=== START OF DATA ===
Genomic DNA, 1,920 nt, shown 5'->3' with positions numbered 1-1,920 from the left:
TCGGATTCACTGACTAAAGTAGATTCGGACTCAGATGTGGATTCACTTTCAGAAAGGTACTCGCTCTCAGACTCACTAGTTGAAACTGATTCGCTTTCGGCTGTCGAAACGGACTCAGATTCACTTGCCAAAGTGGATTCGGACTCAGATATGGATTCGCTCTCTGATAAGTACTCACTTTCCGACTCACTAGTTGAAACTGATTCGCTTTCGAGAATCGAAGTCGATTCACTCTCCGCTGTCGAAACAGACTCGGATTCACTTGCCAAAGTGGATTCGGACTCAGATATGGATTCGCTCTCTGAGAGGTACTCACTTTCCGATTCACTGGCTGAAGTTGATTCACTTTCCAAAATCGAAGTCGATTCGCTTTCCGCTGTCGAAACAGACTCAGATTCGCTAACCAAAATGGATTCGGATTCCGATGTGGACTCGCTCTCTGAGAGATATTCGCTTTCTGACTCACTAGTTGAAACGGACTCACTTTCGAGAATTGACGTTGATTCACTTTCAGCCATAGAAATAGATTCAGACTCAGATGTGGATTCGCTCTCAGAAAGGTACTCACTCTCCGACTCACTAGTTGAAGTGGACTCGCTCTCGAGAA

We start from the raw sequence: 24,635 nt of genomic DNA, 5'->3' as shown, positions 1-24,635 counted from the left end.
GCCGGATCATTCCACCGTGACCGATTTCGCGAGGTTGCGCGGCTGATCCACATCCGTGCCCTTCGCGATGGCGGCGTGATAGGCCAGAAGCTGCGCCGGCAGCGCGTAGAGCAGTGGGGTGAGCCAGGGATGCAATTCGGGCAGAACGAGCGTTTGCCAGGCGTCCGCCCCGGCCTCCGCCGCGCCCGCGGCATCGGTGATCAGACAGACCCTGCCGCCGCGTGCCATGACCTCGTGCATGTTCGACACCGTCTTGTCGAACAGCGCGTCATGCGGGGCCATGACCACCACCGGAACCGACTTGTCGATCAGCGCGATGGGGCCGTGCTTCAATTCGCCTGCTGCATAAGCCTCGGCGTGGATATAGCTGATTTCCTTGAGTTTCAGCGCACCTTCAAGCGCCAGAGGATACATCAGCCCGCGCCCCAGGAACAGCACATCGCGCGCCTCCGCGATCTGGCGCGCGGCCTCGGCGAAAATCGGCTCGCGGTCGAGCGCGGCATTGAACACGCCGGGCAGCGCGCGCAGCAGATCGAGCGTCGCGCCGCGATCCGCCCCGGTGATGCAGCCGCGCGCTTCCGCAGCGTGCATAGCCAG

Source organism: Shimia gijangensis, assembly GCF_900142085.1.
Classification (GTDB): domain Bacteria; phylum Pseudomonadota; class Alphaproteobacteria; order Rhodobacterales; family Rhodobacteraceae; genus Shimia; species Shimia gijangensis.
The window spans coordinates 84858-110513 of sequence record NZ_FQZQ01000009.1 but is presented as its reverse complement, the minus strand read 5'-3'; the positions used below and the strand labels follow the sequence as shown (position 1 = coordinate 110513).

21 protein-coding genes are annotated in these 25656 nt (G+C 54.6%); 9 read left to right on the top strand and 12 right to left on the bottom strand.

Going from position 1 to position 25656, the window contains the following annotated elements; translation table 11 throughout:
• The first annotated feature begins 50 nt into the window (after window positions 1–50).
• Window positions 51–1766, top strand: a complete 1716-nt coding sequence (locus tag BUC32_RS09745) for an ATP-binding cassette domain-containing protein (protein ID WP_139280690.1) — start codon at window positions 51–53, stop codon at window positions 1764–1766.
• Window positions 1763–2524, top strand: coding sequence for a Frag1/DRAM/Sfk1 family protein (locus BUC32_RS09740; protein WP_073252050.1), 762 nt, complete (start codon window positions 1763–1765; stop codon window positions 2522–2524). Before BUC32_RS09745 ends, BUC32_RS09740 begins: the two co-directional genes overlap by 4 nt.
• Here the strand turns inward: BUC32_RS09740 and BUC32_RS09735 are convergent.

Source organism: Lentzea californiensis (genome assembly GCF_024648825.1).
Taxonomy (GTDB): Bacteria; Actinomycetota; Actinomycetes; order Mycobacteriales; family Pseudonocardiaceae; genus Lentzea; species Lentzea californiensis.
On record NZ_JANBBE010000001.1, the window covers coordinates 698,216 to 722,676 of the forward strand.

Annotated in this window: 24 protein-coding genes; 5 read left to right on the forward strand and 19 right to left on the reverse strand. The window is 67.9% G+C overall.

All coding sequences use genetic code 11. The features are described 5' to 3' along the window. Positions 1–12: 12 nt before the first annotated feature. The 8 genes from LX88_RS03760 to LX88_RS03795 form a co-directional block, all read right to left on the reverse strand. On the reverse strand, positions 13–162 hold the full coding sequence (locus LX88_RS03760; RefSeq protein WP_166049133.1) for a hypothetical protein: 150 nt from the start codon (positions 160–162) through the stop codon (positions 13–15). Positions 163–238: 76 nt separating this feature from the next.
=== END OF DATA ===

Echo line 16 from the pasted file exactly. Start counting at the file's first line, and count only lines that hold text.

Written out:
On record NZ_JANBBE010000001.1, the window covers coordinates 698,216 to 722,676 of the forward strand.